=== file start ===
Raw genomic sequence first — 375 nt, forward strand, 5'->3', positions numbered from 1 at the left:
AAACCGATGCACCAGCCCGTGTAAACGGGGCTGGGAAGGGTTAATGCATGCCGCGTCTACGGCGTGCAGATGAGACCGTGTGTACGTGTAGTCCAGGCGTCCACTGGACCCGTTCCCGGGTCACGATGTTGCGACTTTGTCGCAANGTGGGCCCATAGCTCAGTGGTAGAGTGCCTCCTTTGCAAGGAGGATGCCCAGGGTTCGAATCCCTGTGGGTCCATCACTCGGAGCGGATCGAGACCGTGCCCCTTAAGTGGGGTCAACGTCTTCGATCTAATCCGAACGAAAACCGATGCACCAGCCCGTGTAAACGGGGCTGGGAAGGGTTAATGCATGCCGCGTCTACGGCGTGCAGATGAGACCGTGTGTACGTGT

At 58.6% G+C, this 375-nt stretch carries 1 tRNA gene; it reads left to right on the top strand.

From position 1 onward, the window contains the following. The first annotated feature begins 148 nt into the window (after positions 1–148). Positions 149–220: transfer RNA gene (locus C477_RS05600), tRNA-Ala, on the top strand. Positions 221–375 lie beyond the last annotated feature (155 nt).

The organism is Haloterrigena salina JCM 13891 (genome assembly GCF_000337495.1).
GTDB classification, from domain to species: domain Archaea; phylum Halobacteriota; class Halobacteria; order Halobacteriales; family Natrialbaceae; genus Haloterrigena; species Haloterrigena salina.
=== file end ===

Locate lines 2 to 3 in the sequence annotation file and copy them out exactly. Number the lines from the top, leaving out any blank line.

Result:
AAACCGATGCACCAGCCCGTGTAAACGGGGCTGGGAAGGGTTAATGCATGCCGCGTCTACGGCGTGCAGATGAGACCGTGTGTACGTGTAGTCCAGGCGTCCACTGGACCCGTTCCCGGGTCACGATGTTGCGACTTTGTCGCAANGTGGGCCCATAGCTCAGTGGTAGAGTGCCTCCTTTGCAAGGAGGATGCCCAGGGTTCGAATCCCTGTGGGTCCATCACTCGGAGCGGATCGAGACCGTGCCCCTTAAGTGGGGTCAACGTCTTCGATCTAATCCGAACGAAAACCGATGCACCAGCCCGTGTAAACGGGGCTGGGAAGGGTTAATGCATGCCGCGTCTACGGCGTGCAGATGAGACCGTGTGTACGTGT

At 58.6% G+C, this 375-nt stretch carries 1 tRNA gene; it reads left to right on the top strand.